March 11, 2017 (KHARTOUM) - Sudanese President Omer al-Bashir has directed to provide 10,000 tonnes of sorghum to assist those affected by the famine in South Sudan. He further expressed his government readiness to meet humanitarian needs of large influx of refugees from the neighbouring country, said the Humanitarian Aid Commissioner
On 20 February 2017, South Sudanese government and UN agencies declared Some 100,000 people were facing starvation in the two counties of Leer and Mayiandit, while people in Koch and Panyijar nearby were considered at high risk of famine.
Sudan’s Humanitarian Aid Commissioner Ahmed Mohamed Adam told Sudan Tribune Saturday that they discussed with the Vice-President ways to assist victims of war and famine in South Sudan, pointing to the historic ties between the two peoples.
He said the new support would be added to a previous presidential directive to send 27,000 sacks of sorghum, pointing the relief would be transferred through the border crossing in the White Nile State.
Adam stressed that Sudan attaches great importance to the situation in South Sudan and is keen to provide all necessary assistance to its citizens, pointing to the formation of a national committee to address the deteriorating humanitarian situation there.
He pointed to the large influx of South Sudan refugees, expecting a significant increase in their numbers during the coming days.
“The number of those affected by the food shortage is estimated at 4,6 million people and some of them have reached the famine stage and others are experiencing the pre-famine stage,” he said
“More than 70,000 refugees have entered Sudan during February and the first week of March and we expect more influx” he added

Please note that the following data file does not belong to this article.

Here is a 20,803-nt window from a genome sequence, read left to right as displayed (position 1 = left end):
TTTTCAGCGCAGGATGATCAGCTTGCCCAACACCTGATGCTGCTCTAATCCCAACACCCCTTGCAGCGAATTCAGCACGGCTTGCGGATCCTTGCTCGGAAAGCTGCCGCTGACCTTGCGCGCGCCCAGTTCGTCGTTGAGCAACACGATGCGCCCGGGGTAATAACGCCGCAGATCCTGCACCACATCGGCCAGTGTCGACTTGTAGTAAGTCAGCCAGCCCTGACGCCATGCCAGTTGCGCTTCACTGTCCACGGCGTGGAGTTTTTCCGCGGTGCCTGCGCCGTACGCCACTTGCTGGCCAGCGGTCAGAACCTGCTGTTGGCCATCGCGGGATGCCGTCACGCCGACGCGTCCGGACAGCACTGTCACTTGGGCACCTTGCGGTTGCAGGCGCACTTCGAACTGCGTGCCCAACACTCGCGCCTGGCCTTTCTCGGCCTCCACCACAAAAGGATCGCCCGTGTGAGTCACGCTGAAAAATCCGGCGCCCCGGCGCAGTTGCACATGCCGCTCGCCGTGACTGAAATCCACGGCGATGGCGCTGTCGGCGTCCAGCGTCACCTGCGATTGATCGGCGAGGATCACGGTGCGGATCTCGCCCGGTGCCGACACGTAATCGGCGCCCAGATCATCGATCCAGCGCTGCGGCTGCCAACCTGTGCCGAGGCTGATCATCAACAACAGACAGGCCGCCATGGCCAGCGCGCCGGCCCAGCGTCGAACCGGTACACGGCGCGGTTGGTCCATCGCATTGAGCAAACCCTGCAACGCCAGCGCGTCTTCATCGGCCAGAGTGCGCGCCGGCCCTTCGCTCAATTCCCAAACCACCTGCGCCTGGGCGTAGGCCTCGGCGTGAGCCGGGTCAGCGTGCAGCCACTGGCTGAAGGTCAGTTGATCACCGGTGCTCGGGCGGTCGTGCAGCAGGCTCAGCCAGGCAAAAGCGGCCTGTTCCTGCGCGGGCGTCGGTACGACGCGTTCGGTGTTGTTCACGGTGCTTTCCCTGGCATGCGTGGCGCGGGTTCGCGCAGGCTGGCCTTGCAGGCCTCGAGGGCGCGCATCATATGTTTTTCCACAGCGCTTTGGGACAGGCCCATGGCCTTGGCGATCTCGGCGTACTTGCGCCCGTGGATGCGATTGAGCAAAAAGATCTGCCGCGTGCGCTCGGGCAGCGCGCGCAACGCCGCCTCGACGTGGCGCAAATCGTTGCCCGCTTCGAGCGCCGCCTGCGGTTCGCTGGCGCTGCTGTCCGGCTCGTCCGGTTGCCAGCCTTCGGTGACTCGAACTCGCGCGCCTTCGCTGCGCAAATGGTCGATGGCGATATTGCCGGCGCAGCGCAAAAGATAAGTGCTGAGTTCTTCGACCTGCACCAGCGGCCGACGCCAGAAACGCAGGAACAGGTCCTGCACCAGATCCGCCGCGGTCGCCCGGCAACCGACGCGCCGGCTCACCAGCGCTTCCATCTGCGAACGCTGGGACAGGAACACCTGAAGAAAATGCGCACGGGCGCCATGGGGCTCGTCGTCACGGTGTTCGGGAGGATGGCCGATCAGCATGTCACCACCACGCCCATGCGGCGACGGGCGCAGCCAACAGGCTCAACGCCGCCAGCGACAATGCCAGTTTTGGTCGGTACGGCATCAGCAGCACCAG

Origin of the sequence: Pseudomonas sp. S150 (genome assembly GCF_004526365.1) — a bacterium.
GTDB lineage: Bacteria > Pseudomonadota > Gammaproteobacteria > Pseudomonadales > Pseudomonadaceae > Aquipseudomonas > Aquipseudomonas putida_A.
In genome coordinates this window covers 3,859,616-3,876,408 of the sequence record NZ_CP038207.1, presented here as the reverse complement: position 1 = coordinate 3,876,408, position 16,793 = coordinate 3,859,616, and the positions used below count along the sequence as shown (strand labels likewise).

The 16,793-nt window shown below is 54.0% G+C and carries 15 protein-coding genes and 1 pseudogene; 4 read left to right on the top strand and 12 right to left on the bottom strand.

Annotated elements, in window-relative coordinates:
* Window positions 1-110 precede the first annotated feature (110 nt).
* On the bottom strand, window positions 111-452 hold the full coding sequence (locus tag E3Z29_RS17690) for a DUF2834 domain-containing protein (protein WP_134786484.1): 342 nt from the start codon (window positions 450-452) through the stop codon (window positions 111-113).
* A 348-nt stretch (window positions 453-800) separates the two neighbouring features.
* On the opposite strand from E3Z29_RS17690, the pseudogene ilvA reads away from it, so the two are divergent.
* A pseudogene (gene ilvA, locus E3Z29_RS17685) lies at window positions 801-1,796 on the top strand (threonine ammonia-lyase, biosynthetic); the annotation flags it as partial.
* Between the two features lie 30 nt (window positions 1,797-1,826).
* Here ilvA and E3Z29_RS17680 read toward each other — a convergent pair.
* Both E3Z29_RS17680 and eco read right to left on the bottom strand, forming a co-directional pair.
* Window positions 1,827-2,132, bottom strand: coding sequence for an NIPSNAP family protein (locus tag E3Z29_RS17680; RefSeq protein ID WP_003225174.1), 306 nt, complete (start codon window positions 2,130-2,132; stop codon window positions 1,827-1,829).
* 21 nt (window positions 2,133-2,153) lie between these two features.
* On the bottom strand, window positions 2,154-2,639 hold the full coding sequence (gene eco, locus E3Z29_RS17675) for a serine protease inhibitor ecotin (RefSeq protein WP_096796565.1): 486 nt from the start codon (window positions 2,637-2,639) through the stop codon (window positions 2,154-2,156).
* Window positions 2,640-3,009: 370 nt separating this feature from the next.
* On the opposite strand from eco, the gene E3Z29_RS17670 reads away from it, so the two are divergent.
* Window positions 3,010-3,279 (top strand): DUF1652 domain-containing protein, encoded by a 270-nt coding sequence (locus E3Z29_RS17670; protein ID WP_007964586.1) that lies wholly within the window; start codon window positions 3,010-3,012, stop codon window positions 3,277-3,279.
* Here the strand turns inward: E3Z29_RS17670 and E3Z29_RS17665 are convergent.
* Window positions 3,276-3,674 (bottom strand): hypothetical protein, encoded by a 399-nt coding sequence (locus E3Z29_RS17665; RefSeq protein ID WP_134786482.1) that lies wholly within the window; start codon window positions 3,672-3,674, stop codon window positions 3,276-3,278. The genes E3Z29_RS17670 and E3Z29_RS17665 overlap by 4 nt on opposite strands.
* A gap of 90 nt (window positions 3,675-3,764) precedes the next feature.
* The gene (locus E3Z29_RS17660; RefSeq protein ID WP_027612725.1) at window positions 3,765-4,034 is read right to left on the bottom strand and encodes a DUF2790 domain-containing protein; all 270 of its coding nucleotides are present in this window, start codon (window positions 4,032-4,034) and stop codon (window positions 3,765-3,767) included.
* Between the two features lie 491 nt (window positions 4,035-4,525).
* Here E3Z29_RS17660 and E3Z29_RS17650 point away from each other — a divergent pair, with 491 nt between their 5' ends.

The Sudanese official said the government is currently making arrangements to meet the needs of the increasing numbers of Southerners, pointing they intend to set up new refugee camps and provide the greatest amount of aid to the affected.
According to the UN, the number of South Sudanese refugees in Sudan has surpassed the 300,000 mark and as of 13 February and stands at 305,000 people.
Before the December 2013 crisis, 350,000 South Sudanese have remained in Sudan and didn’t return to their areas after the independence of South Sudan.
Also in December 2014, the Sudanese government agreed with the UN to deliver residence permits to South Sudanese refugees enabling them to circulate and to work in the country.
IMPACT ON TWO AREAS
Meanwhile, Adam didn’t rule out that South Kordofan and Blue Nile states could be adversely impacted by the situation in South Sudan, calling on the Sudan People’s Liberation Movement/North (SPLM-N) to accept the U.S. proposal to deliver assistance to the needy population in the Two Areas.
Adam further underscored Khartoum’s support to the U.S. proposal, pointing to the government categorical refusal to deliver the assistance to the Two Areas from abroad.
The Sudanese army has been fighting the SPLM-N in South Kordofan and Blue Nile states, also known as the Two Areas since 2011.
The African Union has been seeking to end the conflict for several years. However, last August, the two sides failed to sign a humanitarian cessation of hostilities agreement because Khartoum refuses to allow the delivery of food to civilians in some rebel-controlled areas in the Blue Nile State directly through Asosa, an Ethiopian Town near the border with Sudan.
In a bid to break the deadlock in the peace talks, the former U.S. Special Envoy Donald Booth last November proposed that the USAID will deliver medical humanitarian aid to civilians in the rebel-held areas by air directly after its inspection from the government.
The SPLM-N declined the proposal insisting on the need to transport 20% of the humanitarian aid directly from Asosa to the rebel areas.